NUC – not upwardly compatible – means you’ll have problems using older code and data on a newer version of the code. Most software developers take great pains to avoid NUC changes, or at least document them carefully so that upgraders won’t be stung by them.
But not OpenCart, sadly. This post from long time Zen Cart developer RodG sums it up:
I initially created Better Together for OpenCart to work with OpenCart 1.5. I came back several years later, and found that it needed significant changes for OpenCart 2.0. OK – then came OpenCart 2.3, and again, significant changes were required, and the old code was not upwardly compatible. OpenCart 2.0 to 2.3 is a minor version number update, and there should never be a NUC change in a minor version update (per semantic versioning). Is the expectation really that I should maintain multiple copies of the source for each minor version change? As Rod points out, this would be unique among the open source carts I have worked with.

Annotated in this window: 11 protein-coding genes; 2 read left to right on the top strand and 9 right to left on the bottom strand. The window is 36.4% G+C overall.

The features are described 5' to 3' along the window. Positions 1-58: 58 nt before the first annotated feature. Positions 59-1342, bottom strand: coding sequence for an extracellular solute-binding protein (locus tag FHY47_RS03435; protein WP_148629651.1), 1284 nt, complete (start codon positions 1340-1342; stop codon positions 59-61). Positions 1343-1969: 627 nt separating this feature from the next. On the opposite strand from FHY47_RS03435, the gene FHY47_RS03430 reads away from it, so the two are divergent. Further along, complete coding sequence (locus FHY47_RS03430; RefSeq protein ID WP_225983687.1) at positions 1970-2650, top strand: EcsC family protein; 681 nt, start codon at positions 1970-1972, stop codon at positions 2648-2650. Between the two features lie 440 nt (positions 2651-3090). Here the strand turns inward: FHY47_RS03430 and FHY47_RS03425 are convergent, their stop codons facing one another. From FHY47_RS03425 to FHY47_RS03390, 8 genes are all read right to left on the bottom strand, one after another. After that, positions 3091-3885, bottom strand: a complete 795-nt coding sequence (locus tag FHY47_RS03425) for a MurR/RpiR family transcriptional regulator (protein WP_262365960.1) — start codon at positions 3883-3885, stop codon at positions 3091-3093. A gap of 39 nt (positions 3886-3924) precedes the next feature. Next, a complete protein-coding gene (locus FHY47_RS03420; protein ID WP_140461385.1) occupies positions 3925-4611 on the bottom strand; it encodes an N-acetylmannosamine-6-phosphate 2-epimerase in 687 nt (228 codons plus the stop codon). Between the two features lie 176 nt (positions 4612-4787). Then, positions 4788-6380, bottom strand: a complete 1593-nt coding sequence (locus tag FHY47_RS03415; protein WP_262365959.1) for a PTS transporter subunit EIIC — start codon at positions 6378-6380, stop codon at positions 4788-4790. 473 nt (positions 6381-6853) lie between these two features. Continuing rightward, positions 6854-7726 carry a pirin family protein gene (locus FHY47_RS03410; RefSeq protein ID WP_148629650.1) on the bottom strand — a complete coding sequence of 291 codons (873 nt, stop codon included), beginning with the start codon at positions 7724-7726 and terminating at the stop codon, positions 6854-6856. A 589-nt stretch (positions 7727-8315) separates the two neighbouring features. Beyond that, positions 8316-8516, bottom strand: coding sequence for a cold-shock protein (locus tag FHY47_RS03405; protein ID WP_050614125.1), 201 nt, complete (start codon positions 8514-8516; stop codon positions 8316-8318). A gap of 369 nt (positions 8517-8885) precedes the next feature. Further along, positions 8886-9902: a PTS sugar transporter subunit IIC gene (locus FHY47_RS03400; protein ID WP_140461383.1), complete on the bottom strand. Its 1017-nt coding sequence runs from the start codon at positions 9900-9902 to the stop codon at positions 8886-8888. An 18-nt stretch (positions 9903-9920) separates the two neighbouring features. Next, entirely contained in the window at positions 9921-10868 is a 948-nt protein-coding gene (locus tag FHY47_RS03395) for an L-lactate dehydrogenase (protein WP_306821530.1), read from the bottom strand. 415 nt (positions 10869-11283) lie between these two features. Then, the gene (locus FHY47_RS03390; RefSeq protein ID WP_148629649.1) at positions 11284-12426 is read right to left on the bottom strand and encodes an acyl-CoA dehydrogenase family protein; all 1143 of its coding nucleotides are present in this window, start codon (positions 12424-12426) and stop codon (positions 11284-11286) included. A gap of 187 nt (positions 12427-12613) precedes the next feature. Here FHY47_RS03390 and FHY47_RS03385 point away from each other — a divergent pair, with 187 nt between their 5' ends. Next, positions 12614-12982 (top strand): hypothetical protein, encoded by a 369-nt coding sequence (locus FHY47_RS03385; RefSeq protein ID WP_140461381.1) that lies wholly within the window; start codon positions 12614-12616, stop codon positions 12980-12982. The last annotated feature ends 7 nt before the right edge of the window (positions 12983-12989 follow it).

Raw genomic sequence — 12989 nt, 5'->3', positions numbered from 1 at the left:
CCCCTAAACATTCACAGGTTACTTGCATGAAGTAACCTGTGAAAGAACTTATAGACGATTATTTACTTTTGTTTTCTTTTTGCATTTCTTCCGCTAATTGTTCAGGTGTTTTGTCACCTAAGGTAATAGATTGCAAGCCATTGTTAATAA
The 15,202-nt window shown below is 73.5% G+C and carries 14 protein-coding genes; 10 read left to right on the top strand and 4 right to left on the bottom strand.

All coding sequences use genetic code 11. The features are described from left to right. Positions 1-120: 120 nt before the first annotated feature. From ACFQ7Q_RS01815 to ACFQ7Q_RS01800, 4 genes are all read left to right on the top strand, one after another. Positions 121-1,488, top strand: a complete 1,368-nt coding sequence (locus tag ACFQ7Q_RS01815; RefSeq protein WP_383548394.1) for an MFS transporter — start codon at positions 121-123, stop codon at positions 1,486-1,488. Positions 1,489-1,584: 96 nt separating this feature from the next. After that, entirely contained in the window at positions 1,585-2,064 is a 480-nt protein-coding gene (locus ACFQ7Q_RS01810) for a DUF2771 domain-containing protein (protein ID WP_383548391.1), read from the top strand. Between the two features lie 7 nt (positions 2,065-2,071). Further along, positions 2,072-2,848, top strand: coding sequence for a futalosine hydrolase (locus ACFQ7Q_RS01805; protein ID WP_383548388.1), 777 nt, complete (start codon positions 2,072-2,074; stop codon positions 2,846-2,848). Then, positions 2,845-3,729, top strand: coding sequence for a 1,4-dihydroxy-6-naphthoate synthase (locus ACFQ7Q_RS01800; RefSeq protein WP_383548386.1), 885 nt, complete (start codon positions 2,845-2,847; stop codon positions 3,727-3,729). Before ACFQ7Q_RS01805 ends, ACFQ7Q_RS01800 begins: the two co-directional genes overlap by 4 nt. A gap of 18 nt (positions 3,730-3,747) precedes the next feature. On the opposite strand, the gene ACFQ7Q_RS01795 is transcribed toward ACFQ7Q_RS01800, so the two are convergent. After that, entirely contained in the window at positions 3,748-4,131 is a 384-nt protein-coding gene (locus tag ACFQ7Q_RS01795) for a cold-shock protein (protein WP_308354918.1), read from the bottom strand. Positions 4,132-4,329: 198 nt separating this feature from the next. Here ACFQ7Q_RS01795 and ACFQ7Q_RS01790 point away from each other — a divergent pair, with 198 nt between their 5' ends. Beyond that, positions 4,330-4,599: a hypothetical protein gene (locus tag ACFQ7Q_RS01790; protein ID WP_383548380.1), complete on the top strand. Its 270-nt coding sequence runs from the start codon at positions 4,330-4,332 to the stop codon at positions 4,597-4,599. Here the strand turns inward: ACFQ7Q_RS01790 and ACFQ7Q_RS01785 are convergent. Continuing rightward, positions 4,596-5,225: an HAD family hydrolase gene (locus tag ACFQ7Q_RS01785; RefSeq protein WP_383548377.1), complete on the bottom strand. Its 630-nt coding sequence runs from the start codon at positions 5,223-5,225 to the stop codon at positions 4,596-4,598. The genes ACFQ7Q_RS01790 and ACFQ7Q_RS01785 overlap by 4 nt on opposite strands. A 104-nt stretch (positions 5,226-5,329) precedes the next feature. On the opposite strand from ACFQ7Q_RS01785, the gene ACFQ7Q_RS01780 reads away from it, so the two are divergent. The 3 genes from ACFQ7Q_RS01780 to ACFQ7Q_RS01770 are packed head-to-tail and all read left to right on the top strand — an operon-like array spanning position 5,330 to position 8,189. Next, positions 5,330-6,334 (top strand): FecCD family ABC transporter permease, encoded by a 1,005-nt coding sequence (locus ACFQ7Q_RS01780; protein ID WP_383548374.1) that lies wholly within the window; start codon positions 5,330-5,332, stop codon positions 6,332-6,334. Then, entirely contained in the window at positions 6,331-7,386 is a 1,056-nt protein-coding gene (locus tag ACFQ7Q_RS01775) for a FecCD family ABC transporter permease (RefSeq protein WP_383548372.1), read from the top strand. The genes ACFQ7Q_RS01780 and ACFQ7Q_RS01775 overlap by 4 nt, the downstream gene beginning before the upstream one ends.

So a few years pass, and along comes OpenCart 3, which contains – you guessed it – yet more NUC changes. Guys, you’re killing me. But at least there will be compelling business drivers to encourage people to do this upgrade, right?
Well, no, not really, according to Martin Boss of MultiMerch. He says vendors considering upgrading from OpenCart 2.3 to 3.0 face significant drawbacks and limited advantages.
So where does this leave independent software vendors like That Software Guy? In a pretty bad spot – I am actually getting requests to support Better Together on OpenCart 1.x, because people don’t want to upgrade to 2.3, never mind 3.0.